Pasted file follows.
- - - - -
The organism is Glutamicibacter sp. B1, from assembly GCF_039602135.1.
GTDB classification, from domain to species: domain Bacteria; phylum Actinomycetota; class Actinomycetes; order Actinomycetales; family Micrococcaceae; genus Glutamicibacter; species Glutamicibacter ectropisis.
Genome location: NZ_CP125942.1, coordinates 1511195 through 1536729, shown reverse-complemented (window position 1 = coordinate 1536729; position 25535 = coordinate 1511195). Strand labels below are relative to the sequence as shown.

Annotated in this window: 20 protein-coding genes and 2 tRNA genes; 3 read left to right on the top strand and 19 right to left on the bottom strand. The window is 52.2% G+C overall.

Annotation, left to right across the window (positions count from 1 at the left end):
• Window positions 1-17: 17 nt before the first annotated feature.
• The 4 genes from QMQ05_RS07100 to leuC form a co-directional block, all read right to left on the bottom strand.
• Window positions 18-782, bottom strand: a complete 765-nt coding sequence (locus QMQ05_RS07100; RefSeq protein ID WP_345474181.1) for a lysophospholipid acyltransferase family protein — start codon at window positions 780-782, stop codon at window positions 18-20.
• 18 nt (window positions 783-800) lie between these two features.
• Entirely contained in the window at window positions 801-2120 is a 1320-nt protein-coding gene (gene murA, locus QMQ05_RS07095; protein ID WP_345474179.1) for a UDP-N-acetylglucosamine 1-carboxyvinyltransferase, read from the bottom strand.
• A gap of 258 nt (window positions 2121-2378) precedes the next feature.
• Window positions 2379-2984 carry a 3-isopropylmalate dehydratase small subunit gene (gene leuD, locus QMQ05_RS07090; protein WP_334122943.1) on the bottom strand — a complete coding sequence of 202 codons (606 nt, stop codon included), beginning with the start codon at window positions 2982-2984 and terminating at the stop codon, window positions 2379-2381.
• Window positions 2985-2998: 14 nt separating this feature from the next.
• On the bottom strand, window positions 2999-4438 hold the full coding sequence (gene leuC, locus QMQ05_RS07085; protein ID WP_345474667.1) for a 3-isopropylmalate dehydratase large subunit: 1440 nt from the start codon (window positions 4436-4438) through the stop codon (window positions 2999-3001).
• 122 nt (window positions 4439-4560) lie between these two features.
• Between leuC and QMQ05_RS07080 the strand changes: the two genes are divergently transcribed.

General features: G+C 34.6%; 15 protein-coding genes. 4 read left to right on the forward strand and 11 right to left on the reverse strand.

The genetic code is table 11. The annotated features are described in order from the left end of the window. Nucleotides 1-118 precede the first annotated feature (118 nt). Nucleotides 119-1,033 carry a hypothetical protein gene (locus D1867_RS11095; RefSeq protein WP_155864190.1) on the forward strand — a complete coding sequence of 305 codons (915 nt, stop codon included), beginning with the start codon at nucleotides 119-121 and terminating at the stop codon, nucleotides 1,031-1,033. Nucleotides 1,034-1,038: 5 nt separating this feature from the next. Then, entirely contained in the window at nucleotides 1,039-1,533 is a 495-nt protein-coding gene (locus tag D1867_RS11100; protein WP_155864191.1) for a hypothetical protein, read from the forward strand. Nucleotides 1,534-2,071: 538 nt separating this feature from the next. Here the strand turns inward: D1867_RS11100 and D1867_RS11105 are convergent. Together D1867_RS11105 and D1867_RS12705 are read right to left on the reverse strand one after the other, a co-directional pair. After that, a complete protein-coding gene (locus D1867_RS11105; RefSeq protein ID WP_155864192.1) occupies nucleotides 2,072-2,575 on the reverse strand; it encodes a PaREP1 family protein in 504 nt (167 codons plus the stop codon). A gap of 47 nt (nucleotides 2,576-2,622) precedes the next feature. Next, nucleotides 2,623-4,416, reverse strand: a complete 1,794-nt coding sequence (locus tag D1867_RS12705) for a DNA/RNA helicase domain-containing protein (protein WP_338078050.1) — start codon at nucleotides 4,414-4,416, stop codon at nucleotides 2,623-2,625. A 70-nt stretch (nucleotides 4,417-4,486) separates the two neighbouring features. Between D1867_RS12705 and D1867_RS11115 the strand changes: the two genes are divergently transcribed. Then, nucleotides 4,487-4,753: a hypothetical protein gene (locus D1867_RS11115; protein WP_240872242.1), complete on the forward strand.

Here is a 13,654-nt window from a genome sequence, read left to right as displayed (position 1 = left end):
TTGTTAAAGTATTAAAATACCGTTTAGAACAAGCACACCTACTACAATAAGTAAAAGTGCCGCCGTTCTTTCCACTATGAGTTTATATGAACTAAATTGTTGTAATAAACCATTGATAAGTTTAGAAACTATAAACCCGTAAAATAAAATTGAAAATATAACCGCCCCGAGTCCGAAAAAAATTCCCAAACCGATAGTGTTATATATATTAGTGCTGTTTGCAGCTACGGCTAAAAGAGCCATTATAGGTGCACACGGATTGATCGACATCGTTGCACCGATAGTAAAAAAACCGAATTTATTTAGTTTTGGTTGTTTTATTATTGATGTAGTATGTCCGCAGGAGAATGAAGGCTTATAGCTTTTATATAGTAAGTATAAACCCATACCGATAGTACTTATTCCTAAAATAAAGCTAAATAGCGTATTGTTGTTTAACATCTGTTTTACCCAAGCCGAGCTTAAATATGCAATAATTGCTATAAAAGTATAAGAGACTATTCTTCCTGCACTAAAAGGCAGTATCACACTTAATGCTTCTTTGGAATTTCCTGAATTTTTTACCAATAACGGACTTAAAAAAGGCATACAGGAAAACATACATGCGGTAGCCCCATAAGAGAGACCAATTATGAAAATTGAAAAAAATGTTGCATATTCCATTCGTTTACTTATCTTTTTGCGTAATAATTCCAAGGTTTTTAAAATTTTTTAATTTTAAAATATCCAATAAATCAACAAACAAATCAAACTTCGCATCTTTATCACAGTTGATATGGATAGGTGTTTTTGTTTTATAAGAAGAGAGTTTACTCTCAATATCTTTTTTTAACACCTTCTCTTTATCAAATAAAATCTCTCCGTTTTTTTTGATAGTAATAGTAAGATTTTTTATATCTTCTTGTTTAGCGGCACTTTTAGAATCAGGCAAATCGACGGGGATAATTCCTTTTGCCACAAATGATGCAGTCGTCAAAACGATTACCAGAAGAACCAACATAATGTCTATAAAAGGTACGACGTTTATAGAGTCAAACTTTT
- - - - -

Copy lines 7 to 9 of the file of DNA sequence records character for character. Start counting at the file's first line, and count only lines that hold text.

• The 4 genes from QMQ05_RS07100 to leuC form a co-directional block, all read right to left on the bottom strand.
• Window positions 18-782, bottom strand: a complete 765-nt coding sequence (locus QMQ05_RS07100; RefSeq protein ID WP_345474181.1) for a lysophospholipid acyltransferase family protein — start codon at window positions 780-782, stop codon at window positions 18-20.
• 18 nt (window positions 783-800) lie between these two features.